1:00 pm - 2:00 pm
3-18J Agricultural/Forestry Centre, University of Alberta, Edmonton AB
Event details: A graduate exam seminar is a presentation of the student’s final research project for their degree.
This is an ALES MSc Final Exam Seminar by Yuan Meng. This seminar is open to the general public to attend.
MSc with Dr. Marleny Aranda Saldana.
Thesis Topic: SC-CO2 Processing: Extraction, Scale-up and Impregnation of Essential Oil from Mentha Piperita
Mentha piperita is an important aromatic plant in the Lamiaceae family with great industrial potential. In the first study, the research aimed to explore the potential of supercritical carbon dioxide (SC-CO2) to extract essential oil from peppermint leaves as well as evaluate the scale-up of the extraction process. A systematic investigation of processing parameters such as pressure (100-400 bar), temperature (45-55 °C), CO2 flow rate (0.5 and 3 mL/min), time (15-180 min), and co-solvent type (ethanol, acetone, and isopropyl acetate) was undertaken to maximize extraction yield. Gas chromatography was employed to analyze the essential oil extracts, focusing on quantifying menthol and menthone contents. The DPPH and FRAP methods were also used to determine the antioxidant property of extracts obtained. The highest extraction yield (1.97%) was achieved at 400 bar and 50 °C for 120 min with a flow rate of 3 mL/min. However, superior essential oil quality, with the highest menthol content (47.50%) and menthone content (2.29%) was obtained at 110 bar and 50 °C for 120 min with a flow rate of 3 mL/min. Co-solvents enhanced the extraction yield, though they influenced the menthol and menthone contents in the extracts. Scale-up experiments resulted in yields of 0.94%, 0.79%, and 0.77% for 3-fold, 5-fold, and 10-fold increases in peppermint powder loading, respectively, at 110 bar and 50°C. In addition, these scale-up processes resulted in menthol contents of 49.81%, 48.186%, and 47.362% and menthone contents of 1.90%, 2.00%, and 2.13% in the extracts, respectively. Furthermore, peppermint essential oil exhibited antioxidant activity, displaying its most significant scavenging activity of 77.9% and a ferric reducing power equivalent to approximately 82.253 μM ascorbic acid equivalent at a concentration of 500 mg/mL. In the second study, the solubility of menthol in SC-CO2 was evaluated to further impregnate menthol on cotton gauze using SC-CO2. Solubility of menthol in SC-CO2 was carried out at various temperature (45-55 °C) and pressure (100-300 bar) conditions, with SC-CO2 density varying from 337.2 to 890.3 kg/m3. Overall, the best solubility of menthol was 1.2510-2 mole fraction obtained at 120 bar and 45°C. Then, the impregnation of menthol onto cotton gauze was accomplished using SC-CO2 at 120 bar and 45 °C, and a depressurization rate of 6 bar/min or 60 bar/min and a time of 30 min or 300 min. High impregnation yields ranging from 6% to 30.65% were achieved with the long impregnation time of 300 min and the lower depressurization rate of 6 bar/min. The impregnation process demonstrated the successful dissolution of menthol and penetration into the cotton gauze matrix. The FT-IR, SEM, and TGA analyses confirmed the effective impregnation of menthol without significant alterations in the cotton’s structural integrity. Overall, this study provides significant insights into peppermint essential oil extraction by SC-CO2, particularly relevant to the food and pharmaceutical sectors.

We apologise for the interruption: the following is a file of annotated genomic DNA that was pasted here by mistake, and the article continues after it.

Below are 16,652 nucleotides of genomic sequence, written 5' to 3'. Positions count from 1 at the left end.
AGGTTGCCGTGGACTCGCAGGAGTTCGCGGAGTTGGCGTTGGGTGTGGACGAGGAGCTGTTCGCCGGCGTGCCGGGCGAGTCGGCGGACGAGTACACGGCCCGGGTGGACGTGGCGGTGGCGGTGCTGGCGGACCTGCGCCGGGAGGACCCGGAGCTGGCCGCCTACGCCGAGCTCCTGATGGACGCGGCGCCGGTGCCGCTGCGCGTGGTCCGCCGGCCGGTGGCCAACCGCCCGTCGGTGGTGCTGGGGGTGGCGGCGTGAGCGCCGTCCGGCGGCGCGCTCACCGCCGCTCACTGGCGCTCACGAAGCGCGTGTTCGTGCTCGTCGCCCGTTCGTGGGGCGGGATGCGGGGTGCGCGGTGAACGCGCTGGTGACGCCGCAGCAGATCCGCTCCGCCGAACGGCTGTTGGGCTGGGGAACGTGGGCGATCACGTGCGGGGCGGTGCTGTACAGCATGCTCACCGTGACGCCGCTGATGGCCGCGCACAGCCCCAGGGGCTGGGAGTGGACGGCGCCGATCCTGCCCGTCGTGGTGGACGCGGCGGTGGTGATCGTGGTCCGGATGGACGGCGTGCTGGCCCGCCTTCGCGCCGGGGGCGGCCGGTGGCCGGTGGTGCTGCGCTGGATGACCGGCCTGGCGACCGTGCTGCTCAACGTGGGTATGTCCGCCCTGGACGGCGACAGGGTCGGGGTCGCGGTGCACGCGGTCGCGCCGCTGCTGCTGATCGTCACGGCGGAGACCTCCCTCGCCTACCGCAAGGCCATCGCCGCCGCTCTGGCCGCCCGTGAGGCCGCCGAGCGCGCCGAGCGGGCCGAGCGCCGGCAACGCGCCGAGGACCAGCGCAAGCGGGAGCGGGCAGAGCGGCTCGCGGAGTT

Keywords: Supercritical carbon dioxide processing; Extraction; Scale up; Mentha piperita; Menthol; Solubility; Impregnation.